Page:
“Well, how are you kids doing?” addressed the jovial fellow. He was talking about Matt, who’s 20 and me, who is almost 60. The two of us were walking west on quiet highway 106 through Dorchester when this fellow, in his late 60’s, was doing some maintenance work in his front yard.
I explained about the 4th walk and he warmly but provocatively questioned, “how do I know it’s your 4th or that you’ve done any walks at all?” In mild defense I told him I write a daily journal of my experiences, that I have my walking companions and support person as witnesses and various reps from media that have come out on the road to report. I could have gone on to show calluses on my feet and let him feel the IT band or stiff lumps on my thighs but I chose not to get personal.
“Why are you walking?” he queried.
“Lots of marathons go on, running, cycling especially, and mostly they are conducted for causes of disease awareness. My walk is of a different nature. It’s to address the disease called ego.”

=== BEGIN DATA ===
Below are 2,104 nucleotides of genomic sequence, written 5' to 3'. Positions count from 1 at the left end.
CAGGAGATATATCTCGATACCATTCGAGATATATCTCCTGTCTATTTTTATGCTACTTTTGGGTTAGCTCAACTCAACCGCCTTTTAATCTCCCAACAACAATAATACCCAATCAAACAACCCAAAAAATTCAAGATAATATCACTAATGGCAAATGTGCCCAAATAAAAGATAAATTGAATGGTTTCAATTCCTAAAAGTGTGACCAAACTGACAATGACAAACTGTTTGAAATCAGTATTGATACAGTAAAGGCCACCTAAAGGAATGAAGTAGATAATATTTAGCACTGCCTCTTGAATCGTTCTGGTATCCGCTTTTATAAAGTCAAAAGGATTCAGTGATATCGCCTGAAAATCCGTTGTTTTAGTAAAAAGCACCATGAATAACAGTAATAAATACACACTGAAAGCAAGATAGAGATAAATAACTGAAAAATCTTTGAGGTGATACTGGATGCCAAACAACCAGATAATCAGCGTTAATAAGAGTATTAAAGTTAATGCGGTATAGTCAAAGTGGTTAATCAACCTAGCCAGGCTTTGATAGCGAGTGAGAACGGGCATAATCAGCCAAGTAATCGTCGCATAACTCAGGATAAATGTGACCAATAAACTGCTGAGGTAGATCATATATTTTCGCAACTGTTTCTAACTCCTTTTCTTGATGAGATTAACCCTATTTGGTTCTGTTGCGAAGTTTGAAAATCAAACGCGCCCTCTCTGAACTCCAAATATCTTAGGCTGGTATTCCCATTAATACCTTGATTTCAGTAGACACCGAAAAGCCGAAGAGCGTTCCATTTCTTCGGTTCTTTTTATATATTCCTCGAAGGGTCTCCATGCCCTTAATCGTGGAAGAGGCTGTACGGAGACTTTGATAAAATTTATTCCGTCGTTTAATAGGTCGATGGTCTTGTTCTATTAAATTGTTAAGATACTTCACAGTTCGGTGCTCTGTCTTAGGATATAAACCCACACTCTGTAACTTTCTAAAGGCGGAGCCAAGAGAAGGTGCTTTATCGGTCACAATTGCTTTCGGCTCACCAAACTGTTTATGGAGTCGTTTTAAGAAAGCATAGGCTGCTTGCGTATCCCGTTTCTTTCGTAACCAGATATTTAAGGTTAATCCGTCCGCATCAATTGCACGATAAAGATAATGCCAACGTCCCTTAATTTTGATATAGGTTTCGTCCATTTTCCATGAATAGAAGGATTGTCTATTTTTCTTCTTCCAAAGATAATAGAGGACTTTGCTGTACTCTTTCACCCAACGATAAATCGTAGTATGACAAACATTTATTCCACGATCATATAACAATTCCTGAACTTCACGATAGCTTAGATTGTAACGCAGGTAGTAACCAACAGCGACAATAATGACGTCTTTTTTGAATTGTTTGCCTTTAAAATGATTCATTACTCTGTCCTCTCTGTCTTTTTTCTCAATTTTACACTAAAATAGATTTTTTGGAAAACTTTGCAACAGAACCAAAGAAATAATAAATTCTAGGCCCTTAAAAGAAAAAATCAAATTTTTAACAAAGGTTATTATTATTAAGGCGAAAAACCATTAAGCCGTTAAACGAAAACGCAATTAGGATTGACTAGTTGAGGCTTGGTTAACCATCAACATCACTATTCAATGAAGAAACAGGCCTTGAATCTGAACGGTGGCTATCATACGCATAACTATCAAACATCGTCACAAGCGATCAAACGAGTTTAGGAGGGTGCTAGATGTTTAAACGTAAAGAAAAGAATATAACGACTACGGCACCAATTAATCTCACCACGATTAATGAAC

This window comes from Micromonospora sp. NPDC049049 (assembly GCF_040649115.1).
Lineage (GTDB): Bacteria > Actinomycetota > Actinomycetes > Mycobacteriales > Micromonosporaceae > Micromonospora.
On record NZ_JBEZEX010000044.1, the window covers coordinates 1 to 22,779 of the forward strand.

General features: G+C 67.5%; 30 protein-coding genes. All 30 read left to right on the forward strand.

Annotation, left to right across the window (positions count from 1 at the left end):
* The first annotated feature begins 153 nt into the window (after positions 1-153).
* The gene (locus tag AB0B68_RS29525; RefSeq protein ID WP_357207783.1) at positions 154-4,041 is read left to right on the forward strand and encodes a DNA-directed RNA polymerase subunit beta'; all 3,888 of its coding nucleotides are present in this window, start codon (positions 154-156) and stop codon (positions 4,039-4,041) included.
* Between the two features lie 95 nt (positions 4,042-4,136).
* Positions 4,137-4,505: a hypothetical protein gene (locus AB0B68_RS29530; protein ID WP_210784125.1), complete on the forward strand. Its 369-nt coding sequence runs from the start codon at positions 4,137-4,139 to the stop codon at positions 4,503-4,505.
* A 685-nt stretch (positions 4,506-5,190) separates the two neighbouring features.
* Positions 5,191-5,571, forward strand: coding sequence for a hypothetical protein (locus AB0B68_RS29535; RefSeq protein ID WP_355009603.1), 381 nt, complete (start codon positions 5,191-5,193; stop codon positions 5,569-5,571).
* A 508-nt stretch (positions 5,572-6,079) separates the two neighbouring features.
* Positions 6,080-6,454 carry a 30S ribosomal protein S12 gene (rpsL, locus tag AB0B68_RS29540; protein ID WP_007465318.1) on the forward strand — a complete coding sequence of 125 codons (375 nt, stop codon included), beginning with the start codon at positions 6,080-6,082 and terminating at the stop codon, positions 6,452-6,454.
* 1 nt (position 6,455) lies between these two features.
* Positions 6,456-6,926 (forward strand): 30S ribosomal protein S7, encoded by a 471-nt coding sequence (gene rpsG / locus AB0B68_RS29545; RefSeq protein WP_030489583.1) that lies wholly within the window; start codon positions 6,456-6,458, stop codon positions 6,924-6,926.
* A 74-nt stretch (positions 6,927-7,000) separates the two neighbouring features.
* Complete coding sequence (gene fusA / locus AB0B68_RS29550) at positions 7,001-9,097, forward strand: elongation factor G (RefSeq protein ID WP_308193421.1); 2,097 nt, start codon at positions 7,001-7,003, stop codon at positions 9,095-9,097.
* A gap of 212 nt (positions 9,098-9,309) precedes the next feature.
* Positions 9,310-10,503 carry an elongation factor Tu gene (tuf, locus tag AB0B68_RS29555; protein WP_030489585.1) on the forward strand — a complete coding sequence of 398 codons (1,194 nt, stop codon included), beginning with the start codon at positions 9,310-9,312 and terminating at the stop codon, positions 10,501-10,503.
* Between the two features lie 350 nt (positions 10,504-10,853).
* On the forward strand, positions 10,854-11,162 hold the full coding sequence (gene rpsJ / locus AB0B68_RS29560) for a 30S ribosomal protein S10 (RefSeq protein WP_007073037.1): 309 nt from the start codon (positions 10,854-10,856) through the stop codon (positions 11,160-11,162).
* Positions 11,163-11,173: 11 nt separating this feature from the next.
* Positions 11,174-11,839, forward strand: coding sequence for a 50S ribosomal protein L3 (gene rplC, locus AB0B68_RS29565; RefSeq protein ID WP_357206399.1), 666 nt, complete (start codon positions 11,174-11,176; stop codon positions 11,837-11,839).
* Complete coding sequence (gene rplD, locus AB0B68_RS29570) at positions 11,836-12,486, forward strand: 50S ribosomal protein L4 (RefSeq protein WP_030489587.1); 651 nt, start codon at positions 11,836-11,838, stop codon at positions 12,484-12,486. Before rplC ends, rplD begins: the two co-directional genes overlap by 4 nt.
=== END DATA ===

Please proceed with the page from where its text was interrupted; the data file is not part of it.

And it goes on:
With that he quipped, “I’ve got an ego. I’m a politician in this area of Dorchester.”
I asked him if he considered politics and ego synonymous to one another.
“Sure. Politics is about moving things and making noise.”
“What a character!” I thought, but he was basically nice and was a communicator.
In Sackville, the brahmacari monks and I were scheduled to present the topic of meditation. The focus was on sound vibration. We decided to select a Gita verse and activate that portion of the brain connected to memory. The verse that all attendees learned was from chapter 6, dhyana yoga. It goes as such:
“As a lamp in a windless place does not waver, so the transcendentalist whose mind is controlled remains always steady in his meditation on the transcendent Self.” (6.19)